That’s what a rather good piece in this week’s TIME magazine, on the French campaign re the EU constitutional vote this Sunday, called that aspect of French psychology which projects a self-image of a small, proud, gallant, quarrelsome and , besieged people fighting with their wits against a big, sophisticated but trickable enemy. (Piece not available online) That deft little bon mot very much resonated with me, as someone who is both an insider–from origin–and outsider–because I live in Australia now–to France. It expresses very well the often frustrating–to foreigners–contradictions in the French character, as well as chiming with French self-image. What to foreigners often looks like rudeness, arrogance, self-centredness and grandiloquence, is, in France, regarded as ‘l’esprit gaulois’, going right back to those actual (not cartoon!) Gauls whom every French child, regardless of ethnic origin, is taught to regard as their direct ancestors. France, a highly self-confident nation sure of its civilising mission in the world (no prizes for guessing who, despite appearances, it closely ressembles in this) is, however, at the moment not at all a happy nation, and in fact could be in a state of what you might call national depression, popularised in the press as ‘la Sinistrose’. There’s many reasons for the attack of sinistrose, chief among them the leaden weight of the Government, led by the discredited Chirac, who is perceived as hanging grimly on to power because he doesn’t want to be indicted for corruption(you can’t impeach a serving President, in France). Then there’s high unemployment, a sense that creativity and dynamism are lacking in French business, science and culture, fury about rising prices, blamed by many on the euro, and general anger about a great many social problems. Now there’s yet another thing to stress about–or rather, the return of a traditional stress factor: and that’s Britain.
It’s back to the future, and the traditional sense of grievance, a feeling that Britain has somehow trumped the French in every way, socially, economically, politically, culturally, internationally. In the earlier, halycon days of the EU, that feeling had been put on hold for a while, as France, leading motor of the Union, could look across the Channel and feel pleasantly superior to Britain in just about every way that counted, but especially quality of life. Even after Britain joined, France could still comfortably bask in its pretension of being Numero Un, at least for a while. When Britain refused to join the euro zone, many people in France were delighted, hoping the Brits would be taught a lesson they wouldn’t forget in a hurry.
Lots of people in France now, furious beyond measure that their Government ‘deluded’ them into voting Oui for the euro, are now prepared to give them a stinging slap. They are also expressing schizophrenic attitudes towards Britain, saying in the same breath that ‘we should take a leaf out of Britain’s book’ and equally expressing huge suspicion of Britain’s future role in a constitution-bound EU. Will the treaty make the ‘Anglo-Saxons’ and their ‘minions’ (the ‘new’ or eastern Europeans) more powerful? Or will rejecting it do so? Caught between two irreconciliable paradoxes, retreating behind barricades of Gallic bluster, pride and cut-off-your-nose-to-spite your face, the Asterix nation desperately tries to think of ways of outwitting its foes whilst not being sure exactly who they are. The Chirac Government’s desperate pleas and avalanche of ham-fisted, highhanded ‘Yes’ exhortations and lack of trust of its own toey population (there is practically no time given to the No case, and masses of info for the Yes case) look almost calculated to help push along the Nos. In vain do they trumpet the idea that in fact the treaty will give France much more power in the EU than it currently has; very few believe them. The French are fed up. They are bursting with the need to sally forth and really kick some Roman really hard where it hurts. Whether it will ping back to hurt them as well, or whether it’ll all end happily with a good banquet and sing-song is another matter.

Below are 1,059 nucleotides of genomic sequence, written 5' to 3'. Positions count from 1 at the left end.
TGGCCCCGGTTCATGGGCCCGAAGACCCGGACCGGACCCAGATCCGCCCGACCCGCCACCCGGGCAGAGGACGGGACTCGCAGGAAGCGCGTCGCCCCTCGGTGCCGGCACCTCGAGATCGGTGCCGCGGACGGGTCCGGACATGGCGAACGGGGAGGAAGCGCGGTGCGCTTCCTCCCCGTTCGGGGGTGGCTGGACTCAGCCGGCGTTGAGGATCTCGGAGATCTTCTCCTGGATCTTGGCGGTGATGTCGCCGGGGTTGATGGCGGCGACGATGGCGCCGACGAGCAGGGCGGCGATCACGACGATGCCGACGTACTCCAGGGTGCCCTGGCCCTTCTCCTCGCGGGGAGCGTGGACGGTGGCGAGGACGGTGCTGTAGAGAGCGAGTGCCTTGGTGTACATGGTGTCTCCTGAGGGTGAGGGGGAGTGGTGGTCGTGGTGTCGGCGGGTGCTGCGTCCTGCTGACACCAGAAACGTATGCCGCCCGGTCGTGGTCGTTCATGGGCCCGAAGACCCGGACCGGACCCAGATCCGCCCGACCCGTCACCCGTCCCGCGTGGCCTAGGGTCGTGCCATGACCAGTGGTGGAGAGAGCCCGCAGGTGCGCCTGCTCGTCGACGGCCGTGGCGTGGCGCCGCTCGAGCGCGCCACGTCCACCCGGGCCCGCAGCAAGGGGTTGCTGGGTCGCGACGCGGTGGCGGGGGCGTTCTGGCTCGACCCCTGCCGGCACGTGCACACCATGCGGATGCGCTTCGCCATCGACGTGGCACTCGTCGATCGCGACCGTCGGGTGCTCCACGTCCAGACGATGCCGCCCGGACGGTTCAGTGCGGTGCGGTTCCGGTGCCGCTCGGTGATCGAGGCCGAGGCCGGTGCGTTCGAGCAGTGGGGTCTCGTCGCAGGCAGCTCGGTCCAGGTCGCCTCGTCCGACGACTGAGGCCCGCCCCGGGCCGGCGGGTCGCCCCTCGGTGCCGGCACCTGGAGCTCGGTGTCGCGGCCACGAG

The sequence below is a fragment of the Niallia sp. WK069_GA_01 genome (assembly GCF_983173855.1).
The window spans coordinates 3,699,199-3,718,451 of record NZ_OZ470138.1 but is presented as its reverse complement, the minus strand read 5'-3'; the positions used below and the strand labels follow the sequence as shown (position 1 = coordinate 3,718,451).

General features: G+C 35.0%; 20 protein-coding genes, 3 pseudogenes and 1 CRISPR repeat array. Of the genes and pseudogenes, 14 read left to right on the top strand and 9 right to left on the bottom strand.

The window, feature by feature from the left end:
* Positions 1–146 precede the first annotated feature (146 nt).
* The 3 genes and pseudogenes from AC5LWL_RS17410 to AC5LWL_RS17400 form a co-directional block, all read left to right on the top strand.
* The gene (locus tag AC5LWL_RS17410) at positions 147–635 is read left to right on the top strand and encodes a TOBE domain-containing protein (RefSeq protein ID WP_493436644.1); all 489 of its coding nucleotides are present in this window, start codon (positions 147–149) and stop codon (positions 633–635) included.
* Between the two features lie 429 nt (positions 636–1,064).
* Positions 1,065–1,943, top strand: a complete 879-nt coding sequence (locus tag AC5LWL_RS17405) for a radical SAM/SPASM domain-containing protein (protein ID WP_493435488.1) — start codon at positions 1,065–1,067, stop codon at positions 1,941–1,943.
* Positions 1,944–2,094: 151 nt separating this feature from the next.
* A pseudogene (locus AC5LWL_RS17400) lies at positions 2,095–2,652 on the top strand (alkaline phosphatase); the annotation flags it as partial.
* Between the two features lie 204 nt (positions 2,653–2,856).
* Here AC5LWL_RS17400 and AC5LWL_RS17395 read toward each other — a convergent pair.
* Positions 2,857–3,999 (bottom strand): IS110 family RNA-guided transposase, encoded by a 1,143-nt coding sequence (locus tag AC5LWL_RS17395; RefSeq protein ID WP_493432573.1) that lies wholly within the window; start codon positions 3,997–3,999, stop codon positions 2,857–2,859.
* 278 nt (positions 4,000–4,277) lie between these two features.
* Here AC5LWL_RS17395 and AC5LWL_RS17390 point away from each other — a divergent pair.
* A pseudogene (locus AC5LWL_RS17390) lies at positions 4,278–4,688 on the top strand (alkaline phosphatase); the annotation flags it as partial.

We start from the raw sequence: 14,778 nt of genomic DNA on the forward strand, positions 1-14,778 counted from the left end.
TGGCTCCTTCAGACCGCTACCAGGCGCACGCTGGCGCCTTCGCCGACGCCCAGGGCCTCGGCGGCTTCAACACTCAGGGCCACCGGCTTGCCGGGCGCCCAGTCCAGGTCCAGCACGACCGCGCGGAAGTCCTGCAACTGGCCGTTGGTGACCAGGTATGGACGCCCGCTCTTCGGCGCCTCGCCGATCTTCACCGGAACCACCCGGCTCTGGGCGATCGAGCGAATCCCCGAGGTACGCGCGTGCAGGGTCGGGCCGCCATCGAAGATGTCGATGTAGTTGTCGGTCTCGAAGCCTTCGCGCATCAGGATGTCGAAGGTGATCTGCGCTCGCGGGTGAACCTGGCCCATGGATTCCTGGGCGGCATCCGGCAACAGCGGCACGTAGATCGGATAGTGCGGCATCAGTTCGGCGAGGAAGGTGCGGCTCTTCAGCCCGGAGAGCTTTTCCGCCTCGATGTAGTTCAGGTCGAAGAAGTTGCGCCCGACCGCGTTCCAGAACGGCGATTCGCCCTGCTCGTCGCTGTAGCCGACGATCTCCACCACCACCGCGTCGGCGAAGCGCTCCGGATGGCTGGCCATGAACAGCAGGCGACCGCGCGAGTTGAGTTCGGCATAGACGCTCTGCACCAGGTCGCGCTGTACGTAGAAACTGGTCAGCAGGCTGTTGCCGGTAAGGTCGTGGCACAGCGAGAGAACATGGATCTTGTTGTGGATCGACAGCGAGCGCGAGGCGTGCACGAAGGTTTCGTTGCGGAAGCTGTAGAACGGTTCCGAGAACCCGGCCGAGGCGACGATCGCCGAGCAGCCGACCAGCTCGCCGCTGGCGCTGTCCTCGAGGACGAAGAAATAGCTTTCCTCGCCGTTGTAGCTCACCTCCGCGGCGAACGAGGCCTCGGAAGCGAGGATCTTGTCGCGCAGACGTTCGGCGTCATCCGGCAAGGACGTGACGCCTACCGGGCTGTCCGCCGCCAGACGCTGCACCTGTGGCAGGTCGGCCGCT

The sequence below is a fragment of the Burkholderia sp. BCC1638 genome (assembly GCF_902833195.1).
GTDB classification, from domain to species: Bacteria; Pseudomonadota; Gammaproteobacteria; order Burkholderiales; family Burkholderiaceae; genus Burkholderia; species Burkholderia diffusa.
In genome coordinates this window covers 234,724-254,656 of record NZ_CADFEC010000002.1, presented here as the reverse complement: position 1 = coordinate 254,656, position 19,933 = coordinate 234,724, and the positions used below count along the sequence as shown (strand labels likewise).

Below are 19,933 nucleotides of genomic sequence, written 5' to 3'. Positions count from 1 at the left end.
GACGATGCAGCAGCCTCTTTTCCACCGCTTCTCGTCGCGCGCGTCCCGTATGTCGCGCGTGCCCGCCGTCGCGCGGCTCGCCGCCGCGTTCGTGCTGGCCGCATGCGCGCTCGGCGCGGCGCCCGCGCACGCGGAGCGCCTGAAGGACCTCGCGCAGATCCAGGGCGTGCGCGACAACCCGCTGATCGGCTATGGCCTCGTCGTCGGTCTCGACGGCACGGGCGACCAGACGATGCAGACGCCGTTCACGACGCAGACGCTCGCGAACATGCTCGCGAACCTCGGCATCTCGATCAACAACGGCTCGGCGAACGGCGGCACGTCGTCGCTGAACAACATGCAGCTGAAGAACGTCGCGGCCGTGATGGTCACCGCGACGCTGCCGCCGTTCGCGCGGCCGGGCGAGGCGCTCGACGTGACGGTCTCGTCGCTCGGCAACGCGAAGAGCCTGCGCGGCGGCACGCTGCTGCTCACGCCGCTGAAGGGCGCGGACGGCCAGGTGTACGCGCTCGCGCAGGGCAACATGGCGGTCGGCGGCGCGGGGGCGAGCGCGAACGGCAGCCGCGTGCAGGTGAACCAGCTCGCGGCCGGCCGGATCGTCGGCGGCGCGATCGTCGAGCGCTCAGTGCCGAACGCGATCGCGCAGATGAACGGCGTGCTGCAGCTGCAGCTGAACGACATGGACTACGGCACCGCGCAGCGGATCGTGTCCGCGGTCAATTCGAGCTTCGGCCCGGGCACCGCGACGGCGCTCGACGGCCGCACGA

(By the way, on a personal note: as a French national, I’m entitled to vote but as I can’t get down to Sydney(there is no provision for postal votes in this referendum, you have to vote at the Consulate in person), I can’t. But I’m fairly sure I’d vote No–not, I think–or hope!–because of an Asterix complex, but because I think that the EU as a political entity operating as one entity, under this constitution, is an unrealisable concept. This is a continent that has no shared language, for a start, and its shared history is, shall we say, rather dodgy. It seems to me to be also flying in the face of more recent history, which is for big supra-national entities to break up rather than form. It would be a mess. The EU is a great idea, but this mammoth avatar is not. Reading the huge treaty document, it’s hard to avoid the image of some enormous, useless, expensive Gulliver pinned down by millions of threads).